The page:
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Christopher Perrius

Christopher Perrius

Wow, it’s been almost 25 years since I graduated from Ramapo and although I’ve moved around a lot and had a few different careers, everything I’ve done has grown out of my literature studies here. Right after graduating I worked at a small newspaper, copyediting and writing articles about such burning issues as salamander migrations across Highway 92: how can we stop the carnage? That was fun work but it didn’t pay very well and I was hankering for adventure, so I moved to Japan to teach English to businesspeople. ESL teaching required me to explain nuances of language very clearly and simply. After a few years of Japanese classes, I got good enough to get work as a translator on the side, getting my name on a few unusual books (an aquarium design coffee-table book, a history of Les Paul guitars).

When I returned to the US, I entered graduate school in pursuit of an English PhD, but realized that I preferred non-academic work when I found myself enjoying my job in the university’s communications department more than my scholarly research. I left the PhD program with a masters and edited one college’s alumni magazines, which entailed interviewing professors and writing about their research. Communications in nonprofits is always tied to development, which is the professional term for fundraising and my field for the past seven years. At university jobs, I wrote fundraising letters to alumni, brochures for programs and events, web page copy, and lots more.

After that I worked at an art museum and focused more on writing grant proposals for sponsors of exhibitions and education programs. Most recently I’ve worked to raise money for youth organizations that provide programs in poor communities. As a grantwriter, I’ve had to acquire a strong knowledge of the field, which entails a lot of research, and I need to condense a lot of relevant information into concise written proposals. I also work on fundraising letters and campaigns, which involves marketing questions like how to craft our message, and lots of logistical questions regarding our donor database, timing, costs, etc. And of course, we need to be able to talk clearly and persuasively about what we do to a wide variety of people.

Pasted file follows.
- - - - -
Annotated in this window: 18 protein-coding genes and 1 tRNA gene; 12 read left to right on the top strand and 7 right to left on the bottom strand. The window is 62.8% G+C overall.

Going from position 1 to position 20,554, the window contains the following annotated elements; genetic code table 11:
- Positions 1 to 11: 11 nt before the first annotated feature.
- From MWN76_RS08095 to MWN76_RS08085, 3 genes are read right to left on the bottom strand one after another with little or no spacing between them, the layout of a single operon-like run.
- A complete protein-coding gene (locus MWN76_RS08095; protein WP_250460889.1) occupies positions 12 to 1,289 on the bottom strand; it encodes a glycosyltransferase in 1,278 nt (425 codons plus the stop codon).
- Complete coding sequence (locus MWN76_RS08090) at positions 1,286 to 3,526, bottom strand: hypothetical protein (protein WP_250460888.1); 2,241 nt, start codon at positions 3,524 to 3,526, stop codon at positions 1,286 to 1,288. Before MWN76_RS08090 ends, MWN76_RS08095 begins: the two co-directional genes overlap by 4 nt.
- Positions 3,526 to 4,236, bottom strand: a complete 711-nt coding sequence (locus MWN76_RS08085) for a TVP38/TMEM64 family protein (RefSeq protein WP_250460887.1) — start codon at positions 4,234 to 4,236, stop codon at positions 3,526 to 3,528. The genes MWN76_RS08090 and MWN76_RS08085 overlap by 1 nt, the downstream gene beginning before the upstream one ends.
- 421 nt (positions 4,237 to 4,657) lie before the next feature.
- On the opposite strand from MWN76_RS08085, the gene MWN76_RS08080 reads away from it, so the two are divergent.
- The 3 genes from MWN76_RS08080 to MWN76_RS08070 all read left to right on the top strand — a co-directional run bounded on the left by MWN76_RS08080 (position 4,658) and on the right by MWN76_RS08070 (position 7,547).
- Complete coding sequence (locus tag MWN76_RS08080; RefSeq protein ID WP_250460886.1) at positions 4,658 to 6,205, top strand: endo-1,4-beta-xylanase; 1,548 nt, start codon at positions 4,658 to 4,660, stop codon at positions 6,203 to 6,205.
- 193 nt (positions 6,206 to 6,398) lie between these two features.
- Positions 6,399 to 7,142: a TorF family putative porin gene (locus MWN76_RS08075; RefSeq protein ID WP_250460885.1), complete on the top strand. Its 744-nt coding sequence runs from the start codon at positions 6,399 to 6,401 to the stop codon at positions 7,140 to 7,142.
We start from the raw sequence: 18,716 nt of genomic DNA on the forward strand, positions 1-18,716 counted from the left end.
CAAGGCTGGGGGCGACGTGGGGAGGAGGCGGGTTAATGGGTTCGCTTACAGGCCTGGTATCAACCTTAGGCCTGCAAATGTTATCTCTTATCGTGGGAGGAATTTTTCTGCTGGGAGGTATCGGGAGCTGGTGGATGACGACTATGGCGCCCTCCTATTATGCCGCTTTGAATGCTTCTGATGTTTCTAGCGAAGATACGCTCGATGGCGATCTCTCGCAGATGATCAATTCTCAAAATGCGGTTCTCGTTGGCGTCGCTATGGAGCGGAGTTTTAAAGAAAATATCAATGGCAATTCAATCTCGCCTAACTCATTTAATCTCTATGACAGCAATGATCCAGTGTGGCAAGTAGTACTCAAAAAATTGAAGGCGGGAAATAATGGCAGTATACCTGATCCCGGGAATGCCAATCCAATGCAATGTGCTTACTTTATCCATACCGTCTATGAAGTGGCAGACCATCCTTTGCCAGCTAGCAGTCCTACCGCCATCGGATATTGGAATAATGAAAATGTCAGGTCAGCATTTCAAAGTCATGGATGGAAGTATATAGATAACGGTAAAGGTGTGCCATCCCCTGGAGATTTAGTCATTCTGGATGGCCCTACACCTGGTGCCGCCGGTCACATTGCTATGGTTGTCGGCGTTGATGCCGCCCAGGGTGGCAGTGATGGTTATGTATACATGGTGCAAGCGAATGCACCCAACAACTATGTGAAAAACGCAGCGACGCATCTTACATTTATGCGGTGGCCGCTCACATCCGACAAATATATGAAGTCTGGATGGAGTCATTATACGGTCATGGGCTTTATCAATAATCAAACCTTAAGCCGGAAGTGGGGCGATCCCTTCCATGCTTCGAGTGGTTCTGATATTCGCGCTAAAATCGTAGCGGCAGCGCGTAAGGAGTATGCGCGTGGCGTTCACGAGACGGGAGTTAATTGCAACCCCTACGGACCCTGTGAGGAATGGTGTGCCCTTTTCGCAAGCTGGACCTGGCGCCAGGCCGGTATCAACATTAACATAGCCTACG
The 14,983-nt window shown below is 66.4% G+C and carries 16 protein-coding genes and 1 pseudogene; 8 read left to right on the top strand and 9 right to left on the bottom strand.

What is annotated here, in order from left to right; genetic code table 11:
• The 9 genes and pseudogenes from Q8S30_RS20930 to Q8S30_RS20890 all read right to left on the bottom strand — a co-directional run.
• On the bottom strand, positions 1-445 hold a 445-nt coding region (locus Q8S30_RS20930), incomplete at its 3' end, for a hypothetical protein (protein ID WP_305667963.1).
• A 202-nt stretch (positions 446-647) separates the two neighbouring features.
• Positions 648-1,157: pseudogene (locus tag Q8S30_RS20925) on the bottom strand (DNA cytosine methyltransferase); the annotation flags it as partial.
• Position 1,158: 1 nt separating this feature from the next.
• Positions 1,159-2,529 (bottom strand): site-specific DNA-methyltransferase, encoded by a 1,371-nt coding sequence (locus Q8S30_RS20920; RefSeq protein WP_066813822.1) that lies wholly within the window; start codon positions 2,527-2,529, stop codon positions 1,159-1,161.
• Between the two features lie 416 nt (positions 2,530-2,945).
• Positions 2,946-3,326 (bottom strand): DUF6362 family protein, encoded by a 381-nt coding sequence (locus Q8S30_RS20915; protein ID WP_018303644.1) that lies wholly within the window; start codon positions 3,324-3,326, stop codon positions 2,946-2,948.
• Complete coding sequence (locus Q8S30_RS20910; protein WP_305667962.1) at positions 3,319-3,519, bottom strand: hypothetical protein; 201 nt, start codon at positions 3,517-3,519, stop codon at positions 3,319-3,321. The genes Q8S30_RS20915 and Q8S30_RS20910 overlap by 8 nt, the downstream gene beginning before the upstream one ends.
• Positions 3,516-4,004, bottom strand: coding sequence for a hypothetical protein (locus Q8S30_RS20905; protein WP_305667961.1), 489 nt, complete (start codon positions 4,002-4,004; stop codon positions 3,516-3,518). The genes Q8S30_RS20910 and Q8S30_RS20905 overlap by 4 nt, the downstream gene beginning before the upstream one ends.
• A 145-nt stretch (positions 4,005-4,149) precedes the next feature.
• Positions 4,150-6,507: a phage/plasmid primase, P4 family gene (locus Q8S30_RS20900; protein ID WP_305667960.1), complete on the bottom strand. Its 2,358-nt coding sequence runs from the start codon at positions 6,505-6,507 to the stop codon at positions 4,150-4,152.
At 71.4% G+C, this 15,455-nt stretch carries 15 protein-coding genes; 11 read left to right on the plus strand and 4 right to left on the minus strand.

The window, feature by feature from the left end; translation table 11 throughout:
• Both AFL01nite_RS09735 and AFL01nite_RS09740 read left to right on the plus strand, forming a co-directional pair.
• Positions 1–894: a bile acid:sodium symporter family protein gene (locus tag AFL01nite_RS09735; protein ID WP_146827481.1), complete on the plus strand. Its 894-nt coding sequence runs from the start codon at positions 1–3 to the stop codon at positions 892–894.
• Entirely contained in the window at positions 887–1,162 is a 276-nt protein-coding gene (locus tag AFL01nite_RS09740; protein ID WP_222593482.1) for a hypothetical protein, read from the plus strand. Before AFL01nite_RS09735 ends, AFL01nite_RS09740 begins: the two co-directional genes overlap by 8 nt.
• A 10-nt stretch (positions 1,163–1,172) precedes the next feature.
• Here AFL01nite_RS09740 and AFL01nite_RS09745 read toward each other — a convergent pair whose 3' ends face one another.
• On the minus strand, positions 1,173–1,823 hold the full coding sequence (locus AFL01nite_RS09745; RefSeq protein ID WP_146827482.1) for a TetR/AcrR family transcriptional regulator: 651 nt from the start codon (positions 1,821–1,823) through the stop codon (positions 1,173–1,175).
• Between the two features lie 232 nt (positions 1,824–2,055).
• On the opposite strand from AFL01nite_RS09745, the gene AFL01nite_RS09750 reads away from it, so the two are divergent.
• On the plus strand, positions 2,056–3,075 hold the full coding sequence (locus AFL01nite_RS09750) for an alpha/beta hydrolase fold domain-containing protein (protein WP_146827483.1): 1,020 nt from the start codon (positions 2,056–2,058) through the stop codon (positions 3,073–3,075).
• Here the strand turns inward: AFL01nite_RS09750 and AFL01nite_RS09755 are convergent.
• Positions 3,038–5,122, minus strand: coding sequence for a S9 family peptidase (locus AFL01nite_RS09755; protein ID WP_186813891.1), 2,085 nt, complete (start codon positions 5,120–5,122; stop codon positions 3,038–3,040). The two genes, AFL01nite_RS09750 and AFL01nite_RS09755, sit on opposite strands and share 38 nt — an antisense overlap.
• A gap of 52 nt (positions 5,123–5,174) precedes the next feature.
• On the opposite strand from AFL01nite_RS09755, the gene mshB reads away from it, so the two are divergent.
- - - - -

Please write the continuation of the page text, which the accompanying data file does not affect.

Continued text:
Obviously I think nonprofit development can be a really good field for literature majors. It’s a good mixture of art and science, of business and social commitment. My work has often involved rewriting specialized texts for general audiences, which is a broadly useful skill that lit majors tend to develop through wide reading and a clear writing style. And nonprofit development is rewarding because there is (usually) important work at stake, work that won’t get done unless ordinary people are convinced to write a check.

My current organization is the National Equity Project, located in Oakland California and working with school districts and nonprofit organizations around the country to help them deliver on the promise of a quality education for every child. I work increasingly on marketing and communications, helping to explain our work and results to educators, philanthropists, and others.. So if any alumni want advice or information about working in nonprofit development and communications, feel free to email me at